The Crown's Game (The Crown's Game, #1)

The Crown's Game (The Crown's Game, #1)

Evelyn Skye


For Reese—

You are the reason I believe in magic.

The Crown’s Game is an old one, older than the tsardom itself. It began long ago, in the age of Rurik, Prince of Novgorod, when Russia was still a cluster of tribes, wild and lawless and young. As the country matured over the centuries, so, too, did the game. But always, always it retained its untamed fierceness.

For the winner of the game, there would be unimaginable power.

For the defeated, desolate oblivion.

The Crown’s Game was not one to lose.



The smell of sugar and yeast welcomed Vika even before she stepped into the pumpkin-shaped shop on the main street of their little town. She resisted the urge to burst into Cinderella Bakery—her father had labored for sixteen years to teach her how to be demure—and she slipped into the shop and took her place quietly at the end of the line of middle-aged women.

One of them turned to greet her but shrank away when she saw it was Vika, as people always did. It was as if they suspected that what ran through her veins was not blood as in the rest of them, but something hotter and more volatile that might burn any who came too near. Her wild red hair with its streak of jet black down the center likely did nothing to settle the women either. The only thing “normal” about Vika was her dress, the pretty (albeit rumpled) green gown her father insisted she wear whenever she went into town—minus the dreadful yellow ribbon that cinched her waist too tightly, which she’d rather conveniently “lost” in Preobrazhensky Creek.

Vika smiled at the woman, though it came out as half smirk. The woman huffed at Vika’s impudence, then turned forward again in line.

Vika allowed herself a full smirk now.

When all the women in line had been served and had fled the bakery—fled from me, Vika thought with a shrug—Ludmila Fanina, the plump baker behind the counter, turned her attention to her.

“Privet, my darling Vee-kahhh,” Ludmila said, drawing out her name in operatic song. She was the only one on Ovchinin Island—besides Vika’s father—who met Vika’s eyes when she saw her. The baker continued singing, “How are you this fine morning?”

Vika applauded, and Ludmila bobbed in an awkward curtsy. She bumped into a tray of oreshki cookies, and the caramel-walnut confections teetered on the edge of the counter. Typical Ludmila. Vika furtively charmed the tray to keep its balance.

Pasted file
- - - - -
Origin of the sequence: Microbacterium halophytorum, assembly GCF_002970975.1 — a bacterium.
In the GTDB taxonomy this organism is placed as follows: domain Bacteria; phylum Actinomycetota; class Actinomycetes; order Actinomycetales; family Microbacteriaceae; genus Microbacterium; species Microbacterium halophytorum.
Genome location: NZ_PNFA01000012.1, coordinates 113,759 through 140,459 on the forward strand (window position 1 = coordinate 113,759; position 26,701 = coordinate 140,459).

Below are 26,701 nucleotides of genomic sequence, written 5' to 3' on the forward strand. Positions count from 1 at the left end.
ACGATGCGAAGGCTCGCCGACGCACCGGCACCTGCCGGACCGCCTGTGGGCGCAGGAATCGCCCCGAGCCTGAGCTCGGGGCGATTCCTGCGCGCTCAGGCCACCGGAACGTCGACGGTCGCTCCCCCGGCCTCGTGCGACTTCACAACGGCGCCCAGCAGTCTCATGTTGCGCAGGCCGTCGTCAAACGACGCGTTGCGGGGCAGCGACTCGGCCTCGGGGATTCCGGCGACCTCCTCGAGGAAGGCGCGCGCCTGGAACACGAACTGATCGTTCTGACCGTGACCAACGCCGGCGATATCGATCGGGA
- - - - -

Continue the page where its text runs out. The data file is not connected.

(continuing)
“Ochen kharasho, spacibo,” Vika said. I’m very well, thank you. She spoke in Russian, unlike the aristocrats in Saint Petersburg, who preferred the “more sophisticated” French. Her father might have been nobility (Baron Sergei Mikhailovich Andreyev, to be exact), but he wanted his daughter to grow up truly Russian—hiking through birch forests, playing the balalaika, and having an almost religious zeal for buckwheat kasha with mushrooms and fresh butter. It was why they lived on this rural island, rather than in the imperial capital, because Sergei swore that living on Ovchinin Island kept them closer to the heart of their country.

“And how are you?” Vika asked Ludmila.

“Oh, quite well, now that you’ve brought a ray of sunshine into my shop,” the baker said in a normal voice. “The usual for Sergei?”

“But of course. It’s the only thing Father will eat for breakfast.”

Ludmila laughed as she fetched a Borodinsky loaf, the dense Russian black bread that was Sergei’s daily staple. She wrapped the bread in brown paper, creased the corners, and tied it with cotton twine.

Vika paid and tucked the bread into her basket, which contained a few sausages from the butcher and a jar of dill pickles from the grocer two streets down, where she had stopped earlier. “Thank you,” she said, already halfway outside. She adored Ludmila, but the bakery walls were too thick, and the air too humid, like sitting in a sauna for a few minutes too long. It was much better to be outdoors, where there were no boundaries placed on her. “See you tomorrow.”

“Until then, Vee-kahhh,” Ludmila sang, as the door to the bakery swung shut.

Vika stumbled as she hurried up the narrow dirt path that wound through the hills of Ovchinin Island and into the woods. She was supposed to maintain a practiced calm when she was out where people could see her, but it was difficult. Sergei said it was because Vika was like a jinni whose bottle was too small to contain her. One day, I’ll create a world where there are no bottles at all, she thought.

For now, she wanted to get back to her father, and to the challenge he’d designed for her. As Vika crossed the perimeter of the forest, she leaned forward, muscles set yet relaxed, like a veteran racehorse on the starting line.

Two more years, she thought. Two more years of training, and my magic will be powerful enough to serve the tsar and the empire. Maybe then her figurative jinni bottle would finally be big enough.

Vika jumped over logs and wove through moss-covered rocks. As she hurdled over Preobrazhensky Creek, which burbled as if it had its own lesson to hurry to, she spotted her father, sitting on a log. His tunic and trousers were muddy from his morning spent digging up valerian root. There were leaves in his beard. And he was whittling a chunk of wood. Never had a baron looked so much like a peasant. Vika smiled.

“The bread smells delicious,” Sergei said, angling his nose at Vika’s basket.

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